Newcastle failed takeover poses questions around suitability

NEWCASTLE UNITED’s takeover by a consortium including the Saudi Arabian sovereign wealth fund, Middle East expert Amanda Staveley and the Reuben brothers may have collapsed, but the club remains up for sale and there is a chance the transaction could be rekindled.

If that is the case, the controversy over Saudi Arabia, with its suspect human rights record, will rear its head again, dividing public opinion and questioning the ethics of the football industry.

Newcastle fans are desperate to get rid of owner Mike Ashley, but they have to consider the moral questions. On the other hand, should it matter given so many aspects of business life are inter-woven with middle eastern issues?


It does matter. As we have seen in recent years, football has attempted to become an outlet for causes and campaigns, pushing itself to the forefront of virtue signalling. Given the position the game has acquired, being the first port of call for any cause or opportunity for conspicuous grieving or appreciation, how can Saudi Arabia’s human rights abuses be ignored? You are either the moral compass of the people or merely campaigners of convenience.

Naturally, Newcastle fans were excited about the possibility of the club realising some of its potential, backed by Saudi money, but how many people were prepared to sell their soul in the process?

We have seen, since Roman Abramovich bought Chelsea in 2003, resentment of clubs who receive inflated investment from the rich and influential. Clubs like Chelsea, Manchester City and Paris Saint-Germain are hated because of their financial advantages. But is it not true that almost every envious fan would secretly like their club to be patronised in the same way? And when a rich oil sheik, oligarch or Asian businessman drives into town, some people become apologists and grab the opportunity – sometimes blaming Chelsea, City or PSG for creating the situation in the first place. We don’t like this game, but we will play it all the same.

Fans invariably want an owner, in crude terms, who pours money in and keeps out of view, allowing the club to win prizes and become a big-hitter. Some owners, such as Roman Abramovich, do not expect or ask for a return. Abramovich is relatively low profile these days, but he still backs Chelsea in order to maintain competitiveness. He has a past and he’s from Russia, which also has a questionable human rights record. If Abramovich was taking over Chelsea today, he may find the environment a little more stringent than it was in 2003.

Nevertheless, Abramovich is seen as a good owner by Chelsea’s fans – it is surprising what 16 major trophies can do! – even if the plethora of coaches that have gone through the Stamford Bridge revolving door might disagree. Manchester City’s followers will no doubt say their owners are more than decent benefactors after a total of 11 major honours since 2011.

Other clubs are unhappy with their owners, namely Manchester United and Arsenal, two clubs that dominated the era before Abramovich and have struggled to live up to their name since they lost two iconic and powerful managers, Sir Alex Ferguson and Arsene Wenger respectively.

Equally important in the relative decline of these two clubs has been the type of ownership that has controlled their destiny in recent years. Both have US owners and to a large degree, they adopt a business approach that expects to have something to show for their investment. Neither the Glazers at United and Kroenke’s Arsenal are popular with the support base, but a few trophies here and there would change the perception of the club’s owners. Both have picked up silverware, but what is crucial in this debate is that Arsenal and United have lost their position of leadership they enjoyed in the period before Chelsea and City became contenders.

The interest in English football is growing and 17% of the 92 clubs have some form of US ownership. They largely want their businesses to be run properly, low risk and capable of providing a return. This approach is reflected in US Major League Soccer, where clubs are mostly well run and play in good stadiums. It is worth noting that America’s principal sports run on a “closed league” basis, which means relegation is not a concern for owners.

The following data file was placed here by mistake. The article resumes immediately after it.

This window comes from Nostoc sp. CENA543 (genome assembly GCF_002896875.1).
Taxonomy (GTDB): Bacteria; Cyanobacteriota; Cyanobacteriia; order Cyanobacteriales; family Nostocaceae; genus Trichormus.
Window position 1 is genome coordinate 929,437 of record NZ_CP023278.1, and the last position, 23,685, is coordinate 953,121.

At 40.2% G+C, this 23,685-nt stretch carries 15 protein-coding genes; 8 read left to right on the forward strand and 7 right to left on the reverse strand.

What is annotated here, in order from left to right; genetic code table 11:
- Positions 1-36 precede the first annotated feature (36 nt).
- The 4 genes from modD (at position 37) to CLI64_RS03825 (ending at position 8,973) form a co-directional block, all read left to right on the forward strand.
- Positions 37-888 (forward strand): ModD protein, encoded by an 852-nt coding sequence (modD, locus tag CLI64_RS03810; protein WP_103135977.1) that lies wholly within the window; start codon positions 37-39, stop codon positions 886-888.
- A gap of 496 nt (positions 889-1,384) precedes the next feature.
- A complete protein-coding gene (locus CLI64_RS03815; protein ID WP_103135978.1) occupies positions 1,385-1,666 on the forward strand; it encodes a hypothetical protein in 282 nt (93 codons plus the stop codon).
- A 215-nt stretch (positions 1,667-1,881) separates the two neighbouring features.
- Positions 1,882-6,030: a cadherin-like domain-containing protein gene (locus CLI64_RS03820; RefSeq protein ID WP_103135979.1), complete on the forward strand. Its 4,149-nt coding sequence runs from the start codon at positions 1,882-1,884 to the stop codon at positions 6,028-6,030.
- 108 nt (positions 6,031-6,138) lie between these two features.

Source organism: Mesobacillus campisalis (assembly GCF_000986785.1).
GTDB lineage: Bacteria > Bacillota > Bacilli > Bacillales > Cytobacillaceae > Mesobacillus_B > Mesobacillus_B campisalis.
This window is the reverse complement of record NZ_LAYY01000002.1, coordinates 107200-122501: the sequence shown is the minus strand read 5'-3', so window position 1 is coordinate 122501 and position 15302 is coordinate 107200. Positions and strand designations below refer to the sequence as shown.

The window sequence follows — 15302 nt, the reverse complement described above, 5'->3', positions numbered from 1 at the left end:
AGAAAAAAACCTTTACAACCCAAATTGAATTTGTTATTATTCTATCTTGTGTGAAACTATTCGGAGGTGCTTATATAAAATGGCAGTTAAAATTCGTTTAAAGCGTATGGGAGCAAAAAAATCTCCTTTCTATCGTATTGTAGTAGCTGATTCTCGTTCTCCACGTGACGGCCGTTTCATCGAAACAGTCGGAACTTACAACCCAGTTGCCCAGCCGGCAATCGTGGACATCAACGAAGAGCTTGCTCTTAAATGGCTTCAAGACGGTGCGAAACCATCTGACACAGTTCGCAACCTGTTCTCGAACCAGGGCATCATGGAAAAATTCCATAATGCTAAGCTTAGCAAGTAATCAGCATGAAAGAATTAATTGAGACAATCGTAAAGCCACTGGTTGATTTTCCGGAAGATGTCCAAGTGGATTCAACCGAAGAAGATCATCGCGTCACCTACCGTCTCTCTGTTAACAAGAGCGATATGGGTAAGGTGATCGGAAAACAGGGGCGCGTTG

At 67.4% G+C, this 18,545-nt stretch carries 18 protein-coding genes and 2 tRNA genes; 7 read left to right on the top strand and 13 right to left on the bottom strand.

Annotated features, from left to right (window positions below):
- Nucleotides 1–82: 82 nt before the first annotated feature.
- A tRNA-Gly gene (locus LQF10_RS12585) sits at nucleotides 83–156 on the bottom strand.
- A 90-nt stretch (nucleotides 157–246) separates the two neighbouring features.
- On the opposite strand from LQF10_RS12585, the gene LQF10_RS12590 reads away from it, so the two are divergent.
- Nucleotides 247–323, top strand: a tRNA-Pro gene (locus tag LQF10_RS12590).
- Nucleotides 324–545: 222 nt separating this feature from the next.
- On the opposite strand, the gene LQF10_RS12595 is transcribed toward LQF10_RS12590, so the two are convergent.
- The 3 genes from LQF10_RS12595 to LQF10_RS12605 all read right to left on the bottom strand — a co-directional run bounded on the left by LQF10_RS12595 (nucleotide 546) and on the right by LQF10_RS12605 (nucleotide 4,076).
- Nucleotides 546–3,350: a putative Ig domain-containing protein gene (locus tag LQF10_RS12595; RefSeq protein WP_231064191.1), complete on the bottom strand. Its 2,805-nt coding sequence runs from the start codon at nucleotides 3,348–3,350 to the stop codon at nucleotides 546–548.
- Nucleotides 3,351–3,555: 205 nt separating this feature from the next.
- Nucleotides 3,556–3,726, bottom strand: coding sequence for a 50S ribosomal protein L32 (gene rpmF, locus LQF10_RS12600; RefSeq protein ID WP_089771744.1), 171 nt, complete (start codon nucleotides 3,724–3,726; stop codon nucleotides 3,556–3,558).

At the highest level, football is no longer “owned” by local business people who love the club they supported as a youngster. Financially, such owners could not possibly compete with the oligarchs and Asian retail tycoons that proliferate the global game today. Therefore, it is a case of biting the bullet in order to compete. But where do you get the sort of money needed to play among the uber-wealthy?


Football has shown many times it can bite-off the hand of any would-be investor, often regretting it later. The current climate has forced many clubs to mislay their traditional values in order to be successful. Some have courted protagonists from the alternative investment world such as private equity and hedge funds, very few of which would have a long-term view on club ownership. Leveraged buyouts, which can land the club with substantial debt on their balance sheet, have been used to make acquisitions, such as the Glazers with Manchester United. Football has certainly moved into the financial world and is seen as a market of opportunity, even though it is an industry that conforms to very few conventional business practices and has added burdens in the form of emotion and expectation.

Where does this leave Newcastle United? Mike Ashley has wanted to sell the club for some time – Amanda Staveley, through her company PCP Capital Partners, tried before to strike a deal – but despite plenty of talk about possible buyers, it just hasn’t happened. Presumably, the intention is to transform the club into a trophy-winning, all-star team that can compete at home and in Europe. It needs to happen soon, because the club could be in danger of losing its cachet – it has been, after all, 51 years since they won anything other than promotion.

That needs serious money and there’s only so many places where that can be found. The Champions League final this year could well be Manchester City versus Paris Saint-Germain, Abu Dhabi versus Qatar. They have the money, but they got in there first. Newcastle’s timing has not been good, hence the microscope has been firmly focused on them as people have questioned the way football is heading. Saudi Arabia may not be the ideal owner of a club, but can the Premier League honestly say, hand-on-heart that its portfolio of owners is clean? Whatever happens, the people of Newcastle deserve greater clarity over the future of their club.



Blockchain and football, the next frontier